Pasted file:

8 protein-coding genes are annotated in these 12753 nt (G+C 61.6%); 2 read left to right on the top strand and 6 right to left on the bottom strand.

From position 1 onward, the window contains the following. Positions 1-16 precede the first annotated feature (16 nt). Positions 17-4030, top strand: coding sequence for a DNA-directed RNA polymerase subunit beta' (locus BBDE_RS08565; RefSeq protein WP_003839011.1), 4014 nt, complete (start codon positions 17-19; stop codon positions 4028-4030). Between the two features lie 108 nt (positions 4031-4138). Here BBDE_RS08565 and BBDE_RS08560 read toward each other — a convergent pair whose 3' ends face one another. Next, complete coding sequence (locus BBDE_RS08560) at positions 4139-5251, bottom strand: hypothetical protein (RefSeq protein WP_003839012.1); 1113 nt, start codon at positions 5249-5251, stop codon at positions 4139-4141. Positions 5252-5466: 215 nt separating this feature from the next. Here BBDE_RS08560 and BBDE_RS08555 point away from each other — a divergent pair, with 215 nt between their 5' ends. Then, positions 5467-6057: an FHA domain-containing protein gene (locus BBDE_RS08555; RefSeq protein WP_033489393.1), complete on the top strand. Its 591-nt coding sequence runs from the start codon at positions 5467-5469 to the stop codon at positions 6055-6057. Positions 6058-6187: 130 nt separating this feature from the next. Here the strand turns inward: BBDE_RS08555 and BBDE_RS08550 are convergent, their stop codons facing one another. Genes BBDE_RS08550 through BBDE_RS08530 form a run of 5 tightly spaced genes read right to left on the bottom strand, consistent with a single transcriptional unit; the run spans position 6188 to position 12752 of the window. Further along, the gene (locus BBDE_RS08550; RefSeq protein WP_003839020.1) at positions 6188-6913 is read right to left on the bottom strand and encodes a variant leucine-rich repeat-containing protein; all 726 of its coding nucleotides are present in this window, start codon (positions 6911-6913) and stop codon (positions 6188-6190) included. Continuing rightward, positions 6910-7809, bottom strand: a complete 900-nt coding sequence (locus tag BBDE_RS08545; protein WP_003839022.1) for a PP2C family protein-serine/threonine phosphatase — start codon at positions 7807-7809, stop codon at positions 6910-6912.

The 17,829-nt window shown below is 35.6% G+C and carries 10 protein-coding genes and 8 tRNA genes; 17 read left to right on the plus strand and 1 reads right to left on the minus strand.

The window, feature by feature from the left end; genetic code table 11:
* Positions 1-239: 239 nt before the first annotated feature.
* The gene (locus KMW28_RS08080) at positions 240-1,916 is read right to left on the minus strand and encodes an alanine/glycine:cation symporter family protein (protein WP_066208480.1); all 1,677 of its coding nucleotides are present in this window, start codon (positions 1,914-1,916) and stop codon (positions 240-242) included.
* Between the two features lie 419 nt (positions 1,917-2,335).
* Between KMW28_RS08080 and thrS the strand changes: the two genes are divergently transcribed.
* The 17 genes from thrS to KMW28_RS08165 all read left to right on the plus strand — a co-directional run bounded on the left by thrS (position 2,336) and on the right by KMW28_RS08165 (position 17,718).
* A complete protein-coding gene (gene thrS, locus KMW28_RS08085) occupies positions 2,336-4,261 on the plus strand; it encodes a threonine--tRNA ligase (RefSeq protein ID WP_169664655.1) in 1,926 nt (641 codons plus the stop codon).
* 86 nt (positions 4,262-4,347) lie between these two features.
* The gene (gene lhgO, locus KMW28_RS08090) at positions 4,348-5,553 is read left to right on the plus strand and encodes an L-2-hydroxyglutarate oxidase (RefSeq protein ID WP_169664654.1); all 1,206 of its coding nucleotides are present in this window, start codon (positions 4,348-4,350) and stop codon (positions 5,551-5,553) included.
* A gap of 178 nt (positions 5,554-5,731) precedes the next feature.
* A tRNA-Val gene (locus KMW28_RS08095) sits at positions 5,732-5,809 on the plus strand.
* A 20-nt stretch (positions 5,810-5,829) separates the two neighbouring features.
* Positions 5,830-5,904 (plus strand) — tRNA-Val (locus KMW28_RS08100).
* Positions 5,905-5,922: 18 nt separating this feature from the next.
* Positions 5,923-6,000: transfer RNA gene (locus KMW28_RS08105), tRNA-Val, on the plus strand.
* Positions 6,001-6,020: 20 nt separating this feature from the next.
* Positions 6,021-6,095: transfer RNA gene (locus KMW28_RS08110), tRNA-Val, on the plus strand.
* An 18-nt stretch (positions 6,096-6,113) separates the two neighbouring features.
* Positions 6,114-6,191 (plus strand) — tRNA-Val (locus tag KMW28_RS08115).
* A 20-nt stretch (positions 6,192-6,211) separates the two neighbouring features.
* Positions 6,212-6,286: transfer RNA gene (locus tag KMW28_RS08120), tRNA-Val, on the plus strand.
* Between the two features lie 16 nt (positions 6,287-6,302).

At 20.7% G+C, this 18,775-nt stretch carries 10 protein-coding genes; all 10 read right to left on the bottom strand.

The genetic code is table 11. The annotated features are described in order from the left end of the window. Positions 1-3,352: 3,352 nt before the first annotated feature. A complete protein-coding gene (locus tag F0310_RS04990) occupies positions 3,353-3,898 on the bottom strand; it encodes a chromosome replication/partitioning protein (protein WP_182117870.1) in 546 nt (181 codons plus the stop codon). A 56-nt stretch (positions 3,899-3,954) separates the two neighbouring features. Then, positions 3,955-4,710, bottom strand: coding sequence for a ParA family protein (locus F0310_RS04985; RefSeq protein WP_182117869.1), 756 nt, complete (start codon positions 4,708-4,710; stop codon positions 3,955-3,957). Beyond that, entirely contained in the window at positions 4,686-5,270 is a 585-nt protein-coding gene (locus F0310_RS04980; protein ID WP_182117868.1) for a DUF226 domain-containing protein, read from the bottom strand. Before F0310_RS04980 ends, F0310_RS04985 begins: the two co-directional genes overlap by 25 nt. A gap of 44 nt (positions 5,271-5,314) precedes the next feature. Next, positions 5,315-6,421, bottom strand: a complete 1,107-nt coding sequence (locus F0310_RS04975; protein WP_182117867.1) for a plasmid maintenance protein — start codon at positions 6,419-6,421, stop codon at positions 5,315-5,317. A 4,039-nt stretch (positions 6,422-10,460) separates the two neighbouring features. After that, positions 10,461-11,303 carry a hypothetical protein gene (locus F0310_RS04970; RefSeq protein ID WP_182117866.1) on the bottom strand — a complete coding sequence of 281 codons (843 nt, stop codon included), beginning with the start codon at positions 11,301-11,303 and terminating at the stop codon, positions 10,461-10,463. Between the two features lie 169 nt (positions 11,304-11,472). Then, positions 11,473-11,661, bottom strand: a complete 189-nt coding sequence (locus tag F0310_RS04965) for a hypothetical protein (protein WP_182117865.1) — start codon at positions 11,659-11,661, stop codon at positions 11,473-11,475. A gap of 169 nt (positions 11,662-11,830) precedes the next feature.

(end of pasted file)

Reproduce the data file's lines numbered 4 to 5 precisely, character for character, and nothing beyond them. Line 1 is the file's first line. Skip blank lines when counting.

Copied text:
The window, feature by feature from the left end; genetic code table 11:
* Positions 1-239: 239 nt before the first annotated feature.